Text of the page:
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Overall Rating

Awesome: 8.33%
Worth A Look54.17%
Just Average: 0%
Pretty Crappy: 29.17%
Sucks: 8.33%

3 reviews, 6 user ratings

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Dear Wendy
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by Erik Childress

"OOOOOHHHH, Guns, Guns, GUNS!"
4 stars

SCREENED AT THE 2005 SUNDANCE FILM FESTIVAL: Amidst a moment of impending chaos, a young man writes a letter to his sweetheart. Like a soldier going off to war, he writes pages and pages, seemingly oblivious of the array of firearms being prepared behind him. A potential slaughter is approaching and this one-time pacifist may be penning his last words to his beloved Wendy. However, she is not a person nor even a pet. Wendy is the name of his gun. How did we get to this point?

In the mining town of Estherslope, young Dick (Jamie Bell) has grown up under the care of Clarabelle (Novella Nelson). His father died in the mine shafts, a life that never suited Dick from the get-go. He knows the other kids in town, but is more inclined to loner status. When he’s told to attend a birthday party for Clarabelle’s grandson, Dick goes present shopping and chooses a toy gun in the window of the local general store. Much to his surprise, the weapon is no toy at all and he feels compelled to grasp it.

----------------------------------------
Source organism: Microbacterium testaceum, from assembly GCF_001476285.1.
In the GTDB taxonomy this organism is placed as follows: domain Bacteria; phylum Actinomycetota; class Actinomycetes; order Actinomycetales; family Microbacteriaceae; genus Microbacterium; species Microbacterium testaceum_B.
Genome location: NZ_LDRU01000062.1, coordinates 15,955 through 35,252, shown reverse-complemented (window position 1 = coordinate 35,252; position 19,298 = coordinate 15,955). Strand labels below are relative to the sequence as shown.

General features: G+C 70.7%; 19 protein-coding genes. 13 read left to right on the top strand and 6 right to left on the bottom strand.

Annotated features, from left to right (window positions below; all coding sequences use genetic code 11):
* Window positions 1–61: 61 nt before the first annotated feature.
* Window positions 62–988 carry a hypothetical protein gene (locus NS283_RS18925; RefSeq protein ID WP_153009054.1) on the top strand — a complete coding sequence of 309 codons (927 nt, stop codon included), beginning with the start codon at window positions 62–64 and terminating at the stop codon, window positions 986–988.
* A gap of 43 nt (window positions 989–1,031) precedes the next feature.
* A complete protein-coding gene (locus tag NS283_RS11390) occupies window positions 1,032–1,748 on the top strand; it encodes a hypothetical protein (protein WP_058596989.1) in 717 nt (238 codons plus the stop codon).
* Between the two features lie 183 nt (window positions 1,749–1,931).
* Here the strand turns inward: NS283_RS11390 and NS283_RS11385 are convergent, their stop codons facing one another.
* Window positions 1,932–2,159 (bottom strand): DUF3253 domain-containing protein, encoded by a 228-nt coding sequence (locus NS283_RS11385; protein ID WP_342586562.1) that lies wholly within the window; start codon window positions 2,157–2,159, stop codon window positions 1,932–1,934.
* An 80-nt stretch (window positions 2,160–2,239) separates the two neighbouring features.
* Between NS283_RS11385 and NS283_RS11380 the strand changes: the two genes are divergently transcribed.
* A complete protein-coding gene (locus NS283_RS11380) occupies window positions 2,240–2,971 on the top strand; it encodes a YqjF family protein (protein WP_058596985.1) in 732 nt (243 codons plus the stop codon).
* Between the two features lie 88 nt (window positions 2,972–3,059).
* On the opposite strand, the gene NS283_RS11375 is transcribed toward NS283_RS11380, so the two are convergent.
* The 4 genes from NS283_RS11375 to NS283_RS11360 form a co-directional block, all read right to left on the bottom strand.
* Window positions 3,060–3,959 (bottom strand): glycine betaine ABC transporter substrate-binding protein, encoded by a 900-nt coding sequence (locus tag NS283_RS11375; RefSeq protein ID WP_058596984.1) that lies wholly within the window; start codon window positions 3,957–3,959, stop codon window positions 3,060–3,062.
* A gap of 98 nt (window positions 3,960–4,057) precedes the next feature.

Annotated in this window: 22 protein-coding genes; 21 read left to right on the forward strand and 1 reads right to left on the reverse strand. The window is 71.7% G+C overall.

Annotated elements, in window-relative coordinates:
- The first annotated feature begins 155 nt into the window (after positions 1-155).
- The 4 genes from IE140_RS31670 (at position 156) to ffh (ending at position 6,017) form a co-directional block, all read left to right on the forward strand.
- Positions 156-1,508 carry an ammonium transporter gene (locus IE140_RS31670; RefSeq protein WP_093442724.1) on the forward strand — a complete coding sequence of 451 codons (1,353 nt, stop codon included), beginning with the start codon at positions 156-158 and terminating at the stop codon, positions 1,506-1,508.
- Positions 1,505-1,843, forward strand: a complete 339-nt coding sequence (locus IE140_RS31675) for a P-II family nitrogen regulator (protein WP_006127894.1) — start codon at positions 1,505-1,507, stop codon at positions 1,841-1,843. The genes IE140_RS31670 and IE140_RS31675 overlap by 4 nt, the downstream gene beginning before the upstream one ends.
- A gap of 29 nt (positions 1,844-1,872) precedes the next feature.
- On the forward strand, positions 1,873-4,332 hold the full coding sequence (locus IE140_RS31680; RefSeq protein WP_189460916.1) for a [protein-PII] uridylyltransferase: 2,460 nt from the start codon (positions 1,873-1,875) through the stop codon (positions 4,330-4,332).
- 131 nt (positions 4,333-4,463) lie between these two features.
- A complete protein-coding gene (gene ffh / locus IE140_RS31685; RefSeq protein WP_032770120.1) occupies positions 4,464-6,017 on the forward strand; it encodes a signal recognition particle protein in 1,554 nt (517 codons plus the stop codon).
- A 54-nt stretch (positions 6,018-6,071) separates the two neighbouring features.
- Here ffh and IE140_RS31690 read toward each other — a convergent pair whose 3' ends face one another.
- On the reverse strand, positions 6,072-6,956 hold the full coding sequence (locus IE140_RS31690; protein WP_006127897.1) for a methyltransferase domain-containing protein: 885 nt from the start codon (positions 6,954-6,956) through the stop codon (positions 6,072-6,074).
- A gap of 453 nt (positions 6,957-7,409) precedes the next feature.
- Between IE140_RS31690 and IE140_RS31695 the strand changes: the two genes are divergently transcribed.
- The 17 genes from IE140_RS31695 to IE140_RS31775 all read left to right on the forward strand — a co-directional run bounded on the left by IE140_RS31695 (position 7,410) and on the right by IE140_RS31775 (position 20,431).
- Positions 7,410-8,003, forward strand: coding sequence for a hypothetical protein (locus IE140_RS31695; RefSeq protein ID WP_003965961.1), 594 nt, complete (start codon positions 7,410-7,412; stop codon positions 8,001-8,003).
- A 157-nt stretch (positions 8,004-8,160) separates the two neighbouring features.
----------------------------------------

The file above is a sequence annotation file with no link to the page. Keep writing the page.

Dick is a self-described pacifist, which is easy to label oneself in a town that looks as if its never seen violence in all its days. Sheriff Krugsby (Bill Pullman) even assures him that he’s “a good boy.” And he is. Even with a gun in his possession, Dick has no plans to use it for evil. But boy is it fun to shoot. His friend, Stevie (Mark Webber) also takes a shine to it and turns his mind to the education of all things weaponry until he becomes a roving encyclopedia of size, strength and impact.

Dick and Stevie begin an underground club called the Dandies. Naturally, where there’s a place to fit-in, others who have no place to fit will gravitate. Freddie (Michael Angarano) is constantly getting beat up at school, mainly because of his leg-braced brother, Huey (Chris Owen). Susan (Alison Pill) is the shy girl who sold Dick his new toy and with one in her own hand, she enjoys a Pygmalion-like transformation, somehow convinced that her newfound love is even responsible for her new ample bosom. The Dandies have nothing but good intentions; if you can call them intentions at all. They are just friends following a strict code never to draw their weapons. Classes are held about guns, names are given to their newborn loves and practice turns to perfection.

It should come as little surprise that the author of this little opus is none other than Lars Von Trier, who has made such scathing indictments of the American way of life involving Religion (Breaking the Waves), the Death Penalty (Dancer in the Dark) and Immigration & Religion & The Death Penalty (Dogville). Von Trier has been lashed out against for not only his heavy-handed “shame on you” screenplays, but also because he’s never set foot in America because he’s deathly afraid to travel. There’s a movie in there somewhere and I’d like to see Von Trier write it. Just because someone is critical, doesn’t mean he’s wrong.